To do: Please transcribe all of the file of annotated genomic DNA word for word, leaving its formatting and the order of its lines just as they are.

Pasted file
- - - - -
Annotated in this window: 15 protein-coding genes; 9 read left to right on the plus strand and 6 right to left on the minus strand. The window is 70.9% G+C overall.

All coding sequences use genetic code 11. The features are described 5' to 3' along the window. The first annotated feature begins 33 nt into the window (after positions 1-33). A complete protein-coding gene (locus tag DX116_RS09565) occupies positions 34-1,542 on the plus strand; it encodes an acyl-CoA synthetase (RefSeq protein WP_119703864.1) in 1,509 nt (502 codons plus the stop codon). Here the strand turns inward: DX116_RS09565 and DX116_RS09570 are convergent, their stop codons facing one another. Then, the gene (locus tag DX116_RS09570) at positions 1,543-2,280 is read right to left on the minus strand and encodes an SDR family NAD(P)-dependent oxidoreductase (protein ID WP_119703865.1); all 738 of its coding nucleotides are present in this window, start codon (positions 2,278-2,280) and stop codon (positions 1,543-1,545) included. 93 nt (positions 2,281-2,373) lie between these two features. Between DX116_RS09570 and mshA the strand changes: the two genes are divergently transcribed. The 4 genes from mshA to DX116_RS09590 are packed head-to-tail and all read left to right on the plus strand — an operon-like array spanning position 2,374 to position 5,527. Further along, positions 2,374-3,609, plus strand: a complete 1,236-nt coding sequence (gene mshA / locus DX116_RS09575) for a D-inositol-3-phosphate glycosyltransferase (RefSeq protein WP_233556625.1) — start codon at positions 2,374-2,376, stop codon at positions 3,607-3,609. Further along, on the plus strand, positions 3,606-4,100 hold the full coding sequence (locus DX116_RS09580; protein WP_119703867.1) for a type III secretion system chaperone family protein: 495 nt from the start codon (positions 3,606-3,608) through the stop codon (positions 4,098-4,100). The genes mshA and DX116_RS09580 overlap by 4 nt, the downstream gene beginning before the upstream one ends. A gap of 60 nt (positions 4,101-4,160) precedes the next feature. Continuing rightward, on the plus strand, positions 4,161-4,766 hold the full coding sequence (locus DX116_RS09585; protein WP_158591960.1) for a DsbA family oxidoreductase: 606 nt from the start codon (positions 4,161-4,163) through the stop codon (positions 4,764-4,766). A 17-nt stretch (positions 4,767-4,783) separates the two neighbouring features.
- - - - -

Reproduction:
Annotated in this window: 15 protein-coding genes; 9 read left to right on the plus strand and 6 right to left on the minus strand. The window is 70.9% G+C overall.

All coding sequences use genetic code 11. The features are described 5' to 3' along the window. The first annotated feature begins 33 nt into the window (after positions 1-33). A complete protein-coding gene (locus tag DX116_RS09565) occupies positions 34-1,542 on the plus strand; it encodes an acyl-CoA synthetase (RefSeq protein WP_119703864.1) in 1,509 nt (502 codons plus the stop codon). Here the strand turns inward: DX116_RS09565 and DX116_RS09570 are convergent, their stop codons facing one another. Then, the gene (locus tag DX116_RS09570) at positions 1,543-2,280 is read right to left on the minus strand and encodes an SDR family NAD(P)-dependent oxidoreductase (protein ID WP_119703865.1); all 738 of its coding nucleotides are present in this window, start codon (positions 2,278-2,280) and stop codon (positions 1,543-1,545) included. 93 nt (positions 2,281-2,373) lie between these two features. Between DX116_RS09570 and mshA the strand changes: the two genes are divergently transcribed. The 4 genes from mshA to DX116_RS09590 are packed head-to-tail and all read left to right on the plus strand — an operon-like array spanning position 2,374 to position 5,527. Further along, positions 2,374-3,609, plus strand: a complete 1,236-nt coding sequence (gene mshA / locus DX116_RS09575) for a D-inositol-3-phosphate glycosyltransferase (RefSeq protein WP_233556625.1) — start codon at positions 2,374-2,376, stop codon at positions 3,607-3,609. Further along, on the plus strand, positions 3,606-4,100 hold the full coding sequence (locus DX116_RS09580; protein WP_119703867.1) for a type III secretion system chaperone family protein: 495 nt from the start codon (positions 3,606-3,608) through the stop codon (positions 4,098-4,100). The genes mshA and DX116_RS09580 overlap by 4 nt, the downstream gene beginning before the upstream one ends. A gap of 60 nt (positions 4,101-4,160) precedes the next feature. Continuing rightward, on the plus strand, positions 4,161-4,766 hold the full coding sequence (locus DX116_RS09585; protein WP_158591960.1) for a DsbA family oxidoreductase: 606 nt from the start codon (positions 4,161-4,163) through the stop codon (positions 4,764-4,766). A 17-nt stretch (positions 4,767-4,783) separates the two neighbouring features.